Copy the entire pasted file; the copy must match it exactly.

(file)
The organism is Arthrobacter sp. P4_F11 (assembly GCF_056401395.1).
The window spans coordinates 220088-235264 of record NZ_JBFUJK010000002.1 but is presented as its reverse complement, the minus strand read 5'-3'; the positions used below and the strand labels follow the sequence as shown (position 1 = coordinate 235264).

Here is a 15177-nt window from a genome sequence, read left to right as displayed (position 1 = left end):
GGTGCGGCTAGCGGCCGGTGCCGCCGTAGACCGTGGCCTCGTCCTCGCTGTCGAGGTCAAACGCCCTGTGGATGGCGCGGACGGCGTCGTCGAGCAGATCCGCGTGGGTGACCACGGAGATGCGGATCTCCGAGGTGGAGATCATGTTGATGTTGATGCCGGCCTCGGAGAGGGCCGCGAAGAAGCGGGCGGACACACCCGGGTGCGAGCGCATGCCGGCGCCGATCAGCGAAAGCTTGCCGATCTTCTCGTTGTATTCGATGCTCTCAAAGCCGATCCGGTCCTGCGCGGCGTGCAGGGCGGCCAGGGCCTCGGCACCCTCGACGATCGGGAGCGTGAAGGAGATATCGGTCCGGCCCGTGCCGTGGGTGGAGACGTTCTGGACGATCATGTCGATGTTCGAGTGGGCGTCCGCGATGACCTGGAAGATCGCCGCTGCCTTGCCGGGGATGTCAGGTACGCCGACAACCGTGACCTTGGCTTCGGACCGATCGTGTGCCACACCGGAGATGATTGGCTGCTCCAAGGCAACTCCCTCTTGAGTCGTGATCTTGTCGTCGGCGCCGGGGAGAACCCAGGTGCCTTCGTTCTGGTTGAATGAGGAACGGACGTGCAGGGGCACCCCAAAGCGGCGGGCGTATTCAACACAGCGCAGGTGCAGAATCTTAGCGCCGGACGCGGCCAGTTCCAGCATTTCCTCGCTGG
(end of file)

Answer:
The organism is Arthrobacter sp. P4_F11 (assembly GCF_056401395.1).
The window spans coordinates 220088-235264 of record NZ_JBFUJK010000002.1 but is presented as its reverse complement, the minus strand read 5'-3'; the positions used below and the strand labels follow the sequence as shown (position 1 = coordinate 235264).

Here is a 15177-nt window from a genome sequence, read left to right as displayed (position 1 = left end):
GGTGCGGCTAGCGGCCGGTGCCGCCGTAGACCGTGGCCTCGTCCTCGCTGTCGAGGTCAAACGCCCTGTGGATGGCGCGGACGGCGTCGTCGAGCAGATCCGCGTGGGTGACCACGGAGATGCGGATCTCCGAGGTGGAGATCATGTTGATGTTGATGCCGGCCTCGGAGAGGGCCGCGAAGAAGCGGGCGGACACACCCGGGTGCGAGCGCATGCCGGCGCCGATCAGCGAAAGCTTGCCGATCTTCTCGTTGTATTCGATGCTCTCAAAGCCGATCCGGTCCTGCGCGGCGTGCAGGGCGGCCAGGGCCTCGGCACCCTCGACGATCGGGAGCGTGAAGGAGATATCGGTCCGGCCCGTGCCGTGGGTGGAGACGTTCTGGACGATCATGTCGATGTTCGAGTGGGCGTCCGCGATGACCTGGAAGATCGCCGCTGCCTTGCCGGGGATGTCAGGTACGCCGACAACCGTGACCTTGGCTTCGGACCGATCGTGTGCCACACCGGAGATGATTGGCTGCTCCAAGGCAACTCCCTCTTGAGTCGTGATCTTGTCGTCGGCGCCGGGGAGAACCCAGGTGCCTTCGTTCTGGTTGAATGAGGAACGGACGTGCAGGGGCACCCCAAAGCGGCGGGCGTATTCAACACAGCGCAGGTGCAGAATCTTAGCGCCGGACGCGGCCAGTTCCAGCATTTCCTCGCTGG